So my initial designs for the book were super boring. Everything I created looked dead and like it would be better off thrown in the bin. I started out making a book I thought I could get printed with Blurb where the minimum to print is 20 pages, but realised I cannot fill 20 pages for this project so I decided to make my own A5 booklet instead. That design came out just as awful- it didn’t look remotely thought through and just all in all very un inspiring as seen below:
First and second book design, by Lisa
So after getting some help and feedback from a friend about what I could do to change this, I decided on making a concertina A4 thing instead and when I started designing that, everything just fell into place. It was instantly more fun to design and I could play with the format more, making it fit my app better as well.
This is in A1 size so it makes to folded A4 books which I then could make a cover to as well to make it more stable and so it s able to stand up. The only thing that concerns me a bit is if I have enough information on here but I think I ticked the most important boxes anyways so off to print!
To accompany my app, I need to make a book explaining the visual identity of London Poetry. As I have no idea what usually goes in such a book, I started researching it and focused on three different companies: Apple Pay, The Barbican and Skype as I thought they were a good mix of digital and print stuff.
Apple Pay- divides their chapters in: overview, apple pay buttons, do’s and don’ts, avoid mistakes, examples.
The Barbican- introduction, logo, lock up, grid, typeface, typography (line space, weights) and then what their different posters look like for different events like art, film, theatre etc.
Skype- logo (what it looks like and do’s and don’ts), typeface, colours.
Based on this I’ve thought about what I need to incorporate and so this is my list: introduction, logo + do’s and don’ts, typeface and colours.
The logo for my app came about with me approaching the work a bit differently than I normally do. I thought about what the logo would look like as an icon on the homescreen of an ipad before anything else and realised I wanted it to be really minimal in its expression because it has to work when being really small. It also had to reflect the app so what I did was to use a part of a scanned letter I did but cropped it so it’s only showing the edge of the paper and blackness of the photocopier but in a wavy way because I moved it around. And then I coloured it in pink and blue to go with the rest of the feel of the app, making it a bit Jessica Walsh inspired as well. The waves also link to the Thames and how London looks like from above, like a map. In this case, an extremely abstract map.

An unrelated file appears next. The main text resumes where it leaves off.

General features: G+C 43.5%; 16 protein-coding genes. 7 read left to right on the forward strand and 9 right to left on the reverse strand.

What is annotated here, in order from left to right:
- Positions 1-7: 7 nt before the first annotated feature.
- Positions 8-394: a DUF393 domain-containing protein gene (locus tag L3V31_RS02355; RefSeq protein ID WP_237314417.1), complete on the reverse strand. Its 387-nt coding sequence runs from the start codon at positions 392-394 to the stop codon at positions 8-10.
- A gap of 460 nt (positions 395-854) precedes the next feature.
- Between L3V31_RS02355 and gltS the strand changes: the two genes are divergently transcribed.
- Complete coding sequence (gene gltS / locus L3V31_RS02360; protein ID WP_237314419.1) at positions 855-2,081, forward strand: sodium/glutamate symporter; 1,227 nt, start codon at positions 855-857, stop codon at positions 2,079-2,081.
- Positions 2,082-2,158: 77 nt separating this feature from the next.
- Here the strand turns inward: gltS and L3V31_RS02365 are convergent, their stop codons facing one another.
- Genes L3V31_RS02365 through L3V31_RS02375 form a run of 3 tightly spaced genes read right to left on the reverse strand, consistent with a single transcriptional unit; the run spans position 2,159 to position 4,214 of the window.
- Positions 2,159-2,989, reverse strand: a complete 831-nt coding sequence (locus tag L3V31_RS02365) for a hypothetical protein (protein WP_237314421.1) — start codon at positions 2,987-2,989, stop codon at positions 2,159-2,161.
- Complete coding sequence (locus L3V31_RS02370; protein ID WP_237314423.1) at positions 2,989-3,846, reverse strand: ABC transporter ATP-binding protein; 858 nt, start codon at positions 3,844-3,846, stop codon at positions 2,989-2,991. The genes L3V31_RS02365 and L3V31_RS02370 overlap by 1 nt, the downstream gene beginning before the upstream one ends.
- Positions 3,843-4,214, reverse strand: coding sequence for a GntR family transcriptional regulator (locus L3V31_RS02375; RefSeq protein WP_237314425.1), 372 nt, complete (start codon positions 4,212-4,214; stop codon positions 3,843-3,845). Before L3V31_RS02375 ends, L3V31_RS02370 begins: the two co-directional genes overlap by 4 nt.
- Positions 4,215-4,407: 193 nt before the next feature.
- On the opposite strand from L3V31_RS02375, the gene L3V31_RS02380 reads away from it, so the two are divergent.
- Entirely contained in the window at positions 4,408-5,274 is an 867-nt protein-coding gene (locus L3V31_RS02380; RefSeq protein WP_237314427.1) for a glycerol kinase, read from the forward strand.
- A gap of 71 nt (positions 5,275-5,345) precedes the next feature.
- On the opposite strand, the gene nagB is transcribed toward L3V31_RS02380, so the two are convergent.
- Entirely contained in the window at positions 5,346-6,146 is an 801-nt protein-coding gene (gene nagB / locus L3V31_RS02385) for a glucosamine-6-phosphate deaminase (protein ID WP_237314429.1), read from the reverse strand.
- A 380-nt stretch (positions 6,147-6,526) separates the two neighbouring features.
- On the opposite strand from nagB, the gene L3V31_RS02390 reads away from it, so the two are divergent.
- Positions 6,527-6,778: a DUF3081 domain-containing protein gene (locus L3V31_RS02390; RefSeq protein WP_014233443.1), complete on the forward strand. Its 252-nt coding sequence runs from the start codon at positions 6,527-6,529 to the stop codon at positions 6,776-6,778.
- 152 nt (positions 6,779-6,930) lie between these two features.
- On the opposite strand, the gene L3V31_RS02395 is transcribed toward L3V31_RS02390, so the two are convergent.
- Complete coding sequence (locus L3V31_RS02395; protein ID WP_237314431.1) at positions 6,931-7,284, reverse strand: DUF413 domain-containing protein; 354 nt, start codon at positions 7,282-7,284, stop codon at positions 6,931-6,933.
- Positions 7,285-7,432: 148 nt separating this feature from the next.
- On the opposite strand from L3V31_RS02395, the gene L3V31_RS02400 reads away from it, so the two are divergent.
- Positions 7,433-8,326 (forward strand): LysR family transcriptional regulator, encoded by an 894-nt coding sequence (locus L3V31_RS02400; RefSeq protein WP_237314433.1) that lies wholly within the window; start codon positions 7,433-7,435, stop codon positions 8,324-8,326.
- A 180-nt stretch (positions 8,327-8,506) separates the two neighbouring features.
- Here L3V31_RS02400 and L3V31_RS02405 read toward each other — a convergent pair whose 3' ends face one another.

Logo for app, work by Lisa
I decided to use this wavy feature for the type in the logo as well as it reflects the app so well. My posters all have that wavy, bendy thing going on really accentuating the movement I created when scanning the letters, so picking up on that was a good way to go.
Logo tests, by Lisa
Now that I finally feel like I like my app idea to the point where I’m actually inspired, working on my screens went really quick. After one intense and productive day I now have an app concept and a prototype to show. Thinking about how to make my application interactive, I decided that I want the user to be able to do what I have done as well- create poems about their experience of London and make them into posters that you then can print. Making your poems into visuals. It works by you choosing the letter that you want for your poster, then you pick the colour and lastly you write your poem on it, add to gallery and print!
In terms of the design, I used the same 4 colours I had in my first prototype (blue, yellow, red, pink) for navigation as I think these also work for this idea. The font for the text is Avenir Next Medium and the letters I have manipulated are set in Big Caslon. I found out that I like the outcome of the manipulated type better when it’s set in serifs but as I am overall a very sans serif person and I needed a type that wasn’t so ornate for the rest of the text in the app to fit with the kind of strict and geometric design, I went with Avenir Next as it a bit rounded so it matches the curvyness I have going on with the posters.